Heather Cleary is a translator and writer based in New York and Mexico City. Her essays and literary criticism have appeared in Two Lines, Lit Hub, and Words Without Borders, among other publications. Her book, The Translator’s Visibility: Scenes from Contemporary Latin American Fiction, which shows how narratives of translation can challenge norms of intellectual property and propriety, is out now from Bloomsbury.

She also co-edited McSweeney’s 65: Plundered with Valeria Luiselli. Check it out here.

Her translations include Brenda Lozano’s Witches, Betina González’s American Delirium, María Ospina’s Variations on the Body, Roque Larraquy’s Comemadre (nominee, National Book Award 2018), Sergio Chejfec’s The Planets (finalist, Best Translated Book Award 2013) and The Dark (nominee, ALTA’s National Translation Award 2014), and Poems to Read on a Streetcar, a selection of Girondo’s poetry published by New Directions (recipient, PEN and Programa SUR translation grants).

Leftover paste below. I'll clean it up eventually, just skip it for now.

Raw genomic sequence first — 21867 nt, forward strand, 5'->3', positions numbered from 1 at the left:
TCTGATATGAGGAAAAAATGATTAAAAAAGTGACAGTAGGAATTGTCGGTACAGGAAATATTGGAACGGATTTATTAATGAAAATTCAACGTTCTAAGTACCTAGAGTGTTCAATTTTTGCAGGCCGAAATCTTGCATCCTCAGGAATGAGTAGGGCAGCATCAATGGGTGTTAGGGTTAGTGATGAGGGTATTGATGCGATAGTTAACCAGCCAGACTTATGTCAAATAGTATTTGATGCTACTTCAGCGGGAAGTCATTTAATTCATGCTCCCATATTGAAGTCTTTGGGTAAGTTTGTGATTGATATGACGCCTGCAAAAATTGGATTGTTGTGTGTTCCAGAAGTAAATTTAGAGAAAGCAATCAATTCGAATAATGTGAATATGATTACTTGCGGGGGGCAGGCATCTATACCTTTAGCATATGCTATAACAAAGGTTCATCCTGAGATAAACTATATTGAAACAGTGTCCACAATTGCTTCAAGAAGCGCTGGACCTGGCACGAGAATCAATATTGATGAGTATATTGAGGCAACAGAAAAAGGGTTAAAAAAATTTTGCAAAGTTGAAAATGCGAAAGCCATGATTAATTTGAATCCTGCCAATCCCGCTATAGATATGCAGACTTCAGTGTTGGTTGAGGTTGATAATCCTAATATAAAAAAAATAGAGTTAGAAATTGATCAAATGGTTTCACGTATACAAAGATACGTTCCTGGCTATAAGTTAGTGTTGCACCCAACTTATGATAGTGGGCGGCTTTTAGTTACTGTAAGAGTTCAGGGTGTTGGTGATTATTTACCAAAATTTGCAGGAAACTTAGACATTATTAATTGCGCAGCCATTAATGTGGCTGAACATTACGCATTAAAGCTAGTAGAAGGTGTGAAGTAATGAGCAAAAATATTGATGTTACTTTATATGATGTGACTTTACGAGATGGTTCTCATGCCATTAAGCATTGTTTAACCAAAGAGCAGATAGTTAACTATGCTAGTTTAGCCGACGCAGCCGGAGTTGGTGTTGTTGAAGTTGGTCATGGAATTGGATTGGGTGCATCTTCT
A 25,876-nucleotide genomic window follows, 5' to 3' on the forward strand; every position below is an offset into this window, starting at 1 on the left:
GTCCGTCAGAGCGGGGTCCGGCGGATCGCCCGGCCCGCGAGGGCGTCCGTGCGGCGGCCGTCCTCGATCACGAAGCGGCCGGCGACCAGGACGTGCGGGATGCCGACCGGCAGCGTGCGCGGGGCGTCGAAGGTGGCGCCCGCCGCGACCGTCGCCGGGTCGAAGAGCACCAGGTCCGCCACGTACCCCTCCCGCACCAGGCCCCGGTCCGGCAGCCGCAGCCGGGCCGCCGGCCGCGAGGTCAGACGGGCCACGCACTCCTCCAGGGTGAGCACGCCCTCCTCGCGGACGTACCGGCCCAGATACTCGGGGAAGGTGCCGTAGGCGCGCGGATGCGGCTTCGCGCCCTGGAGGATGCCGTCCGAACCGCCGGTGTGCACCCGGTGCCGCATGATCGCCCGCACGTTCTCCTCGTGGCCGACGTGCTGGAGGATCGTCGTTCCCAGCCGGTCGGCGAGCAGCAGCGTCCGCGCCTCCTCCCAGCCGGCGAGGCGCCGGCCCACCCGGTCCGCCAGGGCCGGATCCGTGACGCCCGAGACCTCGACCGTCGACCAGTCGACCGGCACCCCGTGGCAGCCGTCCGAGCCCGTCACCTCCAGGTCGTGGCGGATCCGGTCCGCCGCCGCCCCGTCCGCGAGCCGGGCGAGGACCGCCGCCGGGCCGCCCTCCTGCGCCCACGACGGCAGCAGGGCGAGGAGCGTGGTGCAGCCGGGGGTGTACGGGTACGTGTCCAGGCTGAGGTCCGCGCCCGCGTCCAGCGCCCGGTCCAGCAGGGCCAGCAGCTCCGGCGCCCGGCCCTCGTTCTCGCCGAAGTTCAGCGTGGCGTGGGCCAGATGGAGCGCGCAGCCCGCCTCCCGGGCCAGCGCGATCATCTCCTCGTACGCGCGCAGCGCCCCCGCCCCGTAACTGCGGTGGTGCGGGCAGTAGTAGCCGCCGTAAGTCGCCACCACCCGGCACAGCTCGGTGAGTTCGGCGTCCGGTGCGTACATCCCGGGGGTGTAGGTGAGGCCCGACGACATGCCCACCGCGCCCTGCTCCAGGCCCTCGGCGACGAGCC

She has served on the jury of the National Book Award in Translation (2020), the Best Translated Book Award (2016), and the PEN Translation Award (2015), and is known to jump at the chance to speak about contemporary Latin American literature and/or translation. She holds an MA in Comparative Literature from NYU and a PhD in Latin American and Iberian Cultures from Columbia University, and teaches at Sarah Lawrence College.